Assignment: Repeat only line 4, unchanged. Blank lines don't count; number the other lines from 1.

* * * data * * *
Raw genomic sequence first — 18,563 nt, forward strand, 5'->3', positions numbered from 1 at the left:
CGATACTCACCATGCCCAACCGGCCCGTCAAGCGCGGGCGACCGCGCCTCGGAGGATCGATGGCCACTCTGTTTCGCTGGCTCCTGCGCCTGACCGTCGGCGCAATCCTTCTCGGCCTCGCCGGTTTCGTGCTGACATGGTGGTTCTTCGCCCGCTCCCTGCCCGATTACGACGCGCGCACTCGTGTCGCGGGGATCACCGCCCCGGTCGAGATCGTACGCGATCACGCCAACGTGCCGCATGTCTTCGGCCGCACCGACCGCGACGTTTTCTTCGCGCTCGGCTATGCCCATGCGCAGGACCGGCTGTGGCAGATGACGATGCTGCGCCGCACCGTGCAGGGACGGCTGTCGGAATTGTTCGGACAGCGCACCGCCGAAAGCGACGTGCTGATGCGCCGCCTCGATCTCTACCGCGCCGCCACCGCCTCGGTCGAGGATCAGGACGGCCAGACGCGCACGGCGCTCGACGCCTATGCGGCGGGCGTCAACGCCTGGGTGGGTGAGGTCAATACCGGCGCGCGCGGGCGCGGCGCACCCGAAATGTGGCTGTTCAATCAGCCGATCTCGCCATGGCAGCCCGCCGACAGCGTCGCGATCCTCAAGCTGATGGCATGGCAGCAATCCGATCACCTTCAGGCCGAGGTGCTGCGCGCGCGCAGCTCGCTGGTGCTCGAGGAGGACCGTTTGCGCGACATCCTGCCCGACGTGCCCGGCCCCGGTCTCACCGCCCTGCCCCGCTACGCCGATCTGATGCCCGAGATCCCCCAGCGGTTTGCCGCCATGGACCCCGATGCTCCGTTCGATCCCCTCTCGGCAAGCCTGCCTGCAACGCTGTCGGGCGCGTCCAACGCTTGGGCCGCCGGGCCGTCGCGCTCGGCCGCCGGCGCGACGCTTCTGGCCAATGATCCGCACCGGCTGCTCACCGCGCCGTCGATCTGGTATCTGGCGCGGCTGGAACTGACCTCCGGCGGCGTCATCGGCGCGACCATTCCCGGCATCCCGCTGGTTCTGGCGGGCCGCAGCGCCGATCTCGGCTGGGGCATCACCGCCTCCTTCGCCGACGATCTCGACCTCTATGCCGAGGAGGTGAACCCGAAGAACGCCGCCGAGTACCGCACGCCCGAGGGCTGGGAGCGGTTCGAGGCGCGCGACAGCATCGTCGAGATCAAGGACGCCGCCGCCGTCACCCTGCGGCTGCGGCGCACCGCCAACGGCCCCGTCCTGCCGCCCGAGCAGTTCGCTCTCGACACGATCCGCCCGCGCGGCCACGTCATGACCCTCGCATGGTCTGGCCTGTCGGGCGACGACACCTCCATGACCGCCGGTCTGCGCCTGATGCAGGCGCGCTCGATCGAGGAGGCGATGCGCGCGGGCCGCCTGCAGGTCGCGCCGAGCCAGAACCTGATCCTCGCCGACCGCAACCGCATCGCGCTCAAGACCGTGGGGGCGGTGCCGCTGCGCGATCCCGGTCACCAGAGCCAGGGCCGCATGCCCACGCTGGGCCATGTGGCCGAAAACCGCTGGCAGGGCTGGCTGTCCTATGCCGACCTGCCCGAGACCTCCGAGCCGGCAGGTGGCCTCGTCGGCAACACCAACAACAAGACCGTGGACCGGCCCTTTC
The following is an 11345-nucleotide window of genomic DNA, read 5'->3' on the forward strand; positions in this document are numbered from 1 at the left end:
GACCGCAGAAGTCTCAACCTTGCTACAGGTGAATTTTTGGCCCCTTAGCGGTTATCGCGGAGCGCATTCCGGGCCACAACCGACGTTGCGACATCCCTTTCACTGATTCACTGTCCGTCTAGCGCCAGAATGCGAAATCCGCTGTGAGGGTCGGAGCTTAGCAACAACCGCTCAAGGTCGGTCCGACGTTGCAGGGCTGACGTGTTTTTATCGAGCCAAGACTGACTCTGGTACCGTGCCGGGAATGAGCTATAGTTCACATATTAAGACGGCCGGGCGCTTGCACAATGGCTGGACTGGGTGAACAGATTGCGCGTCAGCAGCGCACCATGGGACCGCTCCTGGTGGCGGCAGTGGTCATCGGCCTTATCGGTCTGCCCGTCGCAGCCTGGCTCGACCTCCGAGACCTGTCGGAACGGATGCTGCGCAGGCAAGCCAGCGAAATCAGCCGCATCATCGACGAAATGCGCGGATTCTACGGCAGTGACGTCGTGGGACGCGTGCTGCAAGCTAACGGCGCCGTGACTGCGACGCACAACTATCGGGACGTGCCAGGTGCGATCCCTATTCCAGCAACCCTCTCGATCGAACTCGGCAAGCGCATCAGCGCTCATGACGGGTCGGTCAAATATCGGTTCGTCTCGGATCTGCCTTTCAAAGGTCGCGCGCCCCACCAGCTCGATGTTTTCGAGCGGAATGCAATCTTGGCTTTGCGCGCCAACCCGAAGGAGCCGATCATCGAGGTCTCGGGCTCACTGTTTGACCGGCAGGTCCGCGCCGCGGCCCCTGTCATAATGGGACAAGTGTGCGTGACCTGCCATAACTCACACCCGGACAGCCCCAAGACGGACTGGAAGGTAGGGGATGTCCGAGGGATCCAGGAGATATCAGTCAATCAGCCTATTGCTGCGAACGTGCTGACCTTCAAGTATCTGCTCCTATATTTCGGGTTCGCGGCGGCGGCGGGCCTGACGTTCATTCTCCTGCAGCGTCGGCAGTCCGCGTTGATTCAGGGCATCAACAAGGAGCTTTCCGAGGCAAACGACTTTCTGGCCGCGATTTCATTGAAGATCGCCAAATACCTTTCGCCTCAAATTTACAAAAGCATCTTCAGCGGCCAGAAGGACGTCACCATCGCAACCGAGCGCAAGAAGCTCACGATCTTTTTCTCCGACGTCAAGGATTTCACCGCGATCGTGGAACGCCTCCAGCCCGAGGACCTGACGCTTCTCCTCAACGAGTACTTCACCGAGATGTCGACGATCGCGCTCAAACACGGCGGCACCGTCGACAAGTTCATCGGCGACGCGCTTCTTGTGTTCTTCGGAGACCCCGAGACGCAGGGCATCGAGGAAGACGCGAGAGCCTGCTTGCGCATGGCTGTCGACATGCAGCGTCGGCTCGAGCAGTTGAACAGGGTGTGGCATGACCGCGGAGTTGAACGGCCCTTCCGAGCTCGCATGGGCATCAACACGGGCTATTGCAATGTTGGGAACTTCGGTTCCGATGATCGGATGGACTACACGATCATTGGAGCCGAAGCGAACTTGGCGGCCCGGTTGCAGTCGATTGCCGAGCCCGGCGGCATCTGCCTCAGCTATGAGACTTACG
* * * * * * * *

GACCGCAGAAGTCTCAACCTTGCTACAGGTGAATTTTTGGCCCCTTAGCGGTTATCGCGGAGCGCATTCCGGGCCACAACCGACGTTGCGACATCCCTTTCACTGATTCACTGTCCGTCTAGCGCCAGAATGCGAAATCCGCTGTGAGGGTCGGAGCTTAGCAACAACCGCTCAAGGTCGGTCCGACGTTGCAGGGCTGACGTGTTTTTATCGAGCCAAGACTGACTCTGGTACCGTGCCGGGAATGAGCTATAGTTCACATATTAAGACGGCCGGGCGCTTGCACAATGGCTGGACTGGGTGAACAGATTGCGCGTCAGCAGCGCACCATGGGACCGCTCCTGGTGGCGGCAGTGGTCATCGGCCTTATCGGTCTGCCCGTCGCAGCCTGGCTCGACCTCCGAGACCTGTCGGAACGGATGCTGCGCAGGCAAGCCAGCGAAATCAGCCGCATCATCGACGAAATGCGCGGATTCTACGGCAGTGACGTCGTGGGACGCGTGCTGCAAGCTAACGGCGCCGTGACTGCGACGCACAACTATCGGGACGTGCCAGGTGCGATCCCTATTCCAGCAACCCTCTCGATCGAACTCGGCAAGCGCATCAGCGCTCATGACGGGTCGGTCAAATATCGGTTCGTCTCGGATCTGCCTTTCAAAGGTCGCGCGCCCCACCAGCTCGATGTTTTCGAGCGGAATGCAATCTTGGCTTTGCGCGCCAACCCGAAGGAGCCGATCATCGAGGTCTCGGGCTCACTGTTTGACCGGCAGGTCCGCGCCGCGGCCCCTGTCATAATGGGACAAGTGTGCGTGACCTGCCATAACTCACACCCGGACAGCCCCAAGACGGACTGGAAGGTAGGGGATGTCCGAGGGATCCAGGAGATATCAGTCAATCAGCCTATTGCTGCGAACGTGCTGACCTTCAAGTATCTGCTCCTATATTTCGGGTTCGCGGCGGCGGCGGGCCTGACGTTCATTCTCCTGCAGCGTCGGCAGTCCGCGTTGATTCAGGGCATCAACAAGGAGCTTTCCGAGGCAAACGACTTTCTGGCCGCGATTTCATTGAAGATCGCCAAATACCTTTCGCCTCAAATTTACAAAAGCATCTTCAGCGGCCAGAAGGACGTCACCATCGCAACCGAGCGCAAGAAGCTCACGATCTTTTTCTCCGACGTCAAGGATTTCACCGCGATCGTGGAACGCCTCCAGCCCGAGGACCTGACGCTTCTCCTCAACGAGTACTTCACCGAGATGTCGACGATCGCGCTCAAACACGGCGGCACCGTCGACAAGTTCATCGGCGACGCGCTTCTTGTGTTCTTCGGAGACCCCGAGACGCAGGGCATCGAGGAAGACGCGAGAGCCTGCTTGCGCATGGCTGTCGACATGCAGCGTCGGCTCGAGCAGTTGAACAGGGTGTGGCATGACCGCGGAGTTGAACGGCCCTTCCGAGCTCGCATGGGCATCAACACGGGCTATTGCAATGTTGGGAACTTCGGTTCCGATGATCGGATGGACTACACGATCATTGGAGCCGAAGCGAACTTGGCGGCCCGGTTGCAGTCGATTGCCGAGCCCGGCGGCATCTGCCTCAGCTATGAGACTTACG